As winter approaches, so too is a new phase of Russia's war in Ukraine. Any significant changes in the overall course of the war will depend heavily on Russia's ability to undermine Ukraine's energy infrastructure. It will also be crucial for both sides to ensure their respective militaries remain combat-ready throughout the winter months, with an advantage to be gained by whoever can cope best with the falling temperatures. However, for the time being, the initiative remains with Ukraine.
By attacking Ukrainian energy infrastructure ahead of the winter, Russia has been attempting to play something of a tactical trump card in an attempt to regain the upper hand in the war.
In particular, Russia's use of Iranian-supplied drones, which Tehran has reportedly promised to replenish, has led to a situation in which Ukrainian President Volodymyr Zelenskyy's recently announced that a third of Ukraine's power stations have been put out of action in the last two weeks.
But, does this mean Russia is taking back the initiative in the war?
Colonel Eero Rebo, chief of the general staff of the Estonian Defense Forces, says that this strategy is definitely not one Russia is employing in order to win the war outright.
"Instead, this strategy is more about bringing negotiations closer. (Russia) certainly started (with this approach) too soon, because the weather forecast in Kyiv over the next 14 days promises to be the same as in Estonia, and that is something that (Ukraine) can live with," Rebo said.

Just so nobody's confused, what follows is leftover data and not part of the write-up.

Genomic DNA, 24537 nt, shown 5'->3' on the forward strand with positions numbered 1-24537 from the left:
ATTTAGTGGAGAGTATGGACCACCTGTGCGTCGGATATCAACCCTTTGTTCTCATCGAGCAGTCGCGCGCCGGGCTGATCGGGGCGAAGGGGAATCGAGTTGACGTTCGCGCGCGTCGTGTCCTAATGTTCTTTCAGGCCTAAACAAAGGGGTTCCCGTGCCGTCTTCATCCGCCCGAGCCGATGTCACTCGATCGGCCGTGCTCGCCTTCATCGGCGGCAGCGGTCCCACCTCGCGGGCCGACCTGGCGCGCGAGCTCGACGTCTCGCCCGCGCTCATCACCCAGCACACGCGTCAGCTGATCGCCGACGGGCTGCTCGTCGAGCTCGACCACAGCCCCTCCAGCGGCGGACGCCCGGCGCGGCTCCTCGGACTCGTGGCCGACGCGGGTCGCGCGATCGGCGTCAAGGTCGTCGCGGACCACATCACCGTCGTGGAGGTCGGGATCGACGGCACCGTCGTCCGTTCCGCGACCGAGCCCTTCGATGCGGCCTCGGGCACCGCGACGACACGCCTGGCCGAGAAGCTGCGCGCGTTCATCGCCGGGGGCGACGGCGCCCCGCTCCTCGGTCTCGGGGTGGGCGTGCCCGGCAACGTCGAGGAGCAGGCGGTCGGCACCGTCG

An addition to which side is more successful on the front, the key question now, is whether Russia will be able to continue attacking Ukraine's infrastructure throughout the winter.
"The question is, how long will this kind of campaign last? Will the Russians be able to keep going for weeks, or even months? Another question is, what is happening on the front? At the moment, it seems that in Kherson Oblast Russian troops are being pushed to the eastern bank of the Dnipro River. That means there is a retreat. That would make for a huge change to the overall picture," said Martin Hurt, research fellow at the International Center for Defense and Security (ICDS) in Tallinn.
So, what developments can be expected in the war going into winter? Colonel Eero Rebo believes, that success will depend on which side is better able to consistently arm and supply its troops throughout the colder months.
"When it comes to logistics and maintenance, Putin's army is not in great shape at the moment," said Reno. "For now, it seems like the numbers are actually working against Putin. (Russia) had a very big mobilization drive, but they chose quantity over quality," he said.
However, Rebo also predicts that the coming winter is likely to bring heavy casualties as the frozen ground once again facilitates the movement of heavy weaponry, and changes in the terrain also reduce opportunities for fighters to take cover.
Editor: Michael Cole